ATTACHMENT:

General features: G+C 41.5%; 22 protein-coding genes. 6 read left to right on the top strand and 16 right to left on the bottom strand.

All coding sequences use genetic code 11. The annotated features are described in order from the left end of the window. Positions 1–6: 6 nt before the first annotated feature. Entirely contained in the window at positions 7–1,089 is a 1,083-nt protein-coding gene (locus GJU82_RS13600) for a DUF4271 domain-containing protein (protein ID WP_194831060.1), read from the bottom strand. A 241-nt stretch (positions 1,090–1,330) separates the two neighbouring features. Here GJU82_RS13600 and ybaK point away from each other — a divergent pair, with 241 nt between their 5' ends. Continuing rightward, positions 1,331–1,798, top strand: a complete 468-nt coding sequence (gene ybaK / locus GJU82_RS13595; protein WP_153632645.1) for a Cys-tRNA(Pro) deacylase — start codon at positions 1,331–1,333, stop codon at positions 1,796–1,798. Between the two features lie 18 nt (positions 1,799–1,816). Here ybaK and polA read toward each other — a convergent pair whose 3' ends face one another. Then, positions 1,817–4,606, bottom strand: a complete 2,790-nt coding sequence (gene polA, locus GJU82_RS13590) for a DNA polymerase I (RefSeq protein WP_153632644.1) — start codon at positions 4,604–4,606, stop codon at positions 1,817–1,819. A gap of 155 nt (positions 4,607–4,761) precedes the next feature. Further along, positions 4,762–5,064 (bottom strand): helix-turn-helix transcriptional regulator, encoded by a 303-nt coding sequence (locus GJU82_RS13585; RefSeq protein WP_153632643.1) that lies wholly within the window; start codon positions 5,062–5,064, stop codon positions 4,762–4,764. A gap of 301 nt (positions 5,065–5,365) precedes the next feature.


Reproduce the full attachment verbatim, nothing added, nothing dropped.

General features: G+C 41.5%; 22 protein-coding genes. 6 read left to right on the top strand and 16 right to left on the bottom strand.

All coding sequences use genetic code 11. The annotated features are described in order from the left end of the window. Positions 1–6: 6 nt before the first annotated feature. Entirely contained in the window at positions 7–1,089 is a 1,083-nt protein-coding gene (locus GJU82_RS13600) for a DUF4271 domain-containing protein (protein ID WP_194831060.1), read from the bottom strand. A 241-nt stretch (positions 1,090–1,330) separates the two neighbouring features. Here GJU82_RS13600 and ybaK point away from each other — a divergent pair, with 241 nt between their 5' ends. Continuing rightward, positions 1,331–1,798, top strand: a complete 468-nt coding sequence (gene ybaK / locus GJU82_RS13595; protein WP_153632645.1) for a Cys-tRNA(Pro) deacylase — start codon at positions 1,331–1,333, stop codon at positions 1,796–1,798. Between the two features lie 18 nt (positions 1,799–1,816). Here ybaK and polA read toward each other — a convergent pair whose 3' ends face one another. Then, positions 1,817–4,606, bottom strand: a complete 2,790-nt coding sequence (gene polA, locus GJU82_RS13590) for a DNA polymerase I (RefSeq protein WP_153632644.1) — start codon at positions 4,604–4,606, stop codon at positions 1,817–1,819. A gap of 155 nt (positions 4,607–4,761) precedes the next feature. Further along, positions 4,762–5,064 (bottom strand): helix-turn-helix transcriptional regulator, encoded by a 303-nt coding sequence (locus GJU82_RS13585; RefSeq protein WP_153632643.1) that lies wholly within the window; start codon positions 5,062–5,064, stop codon positions 4,762–4,764. A gap of 301 nt (positions 5,065–5,365) precedes the next feature.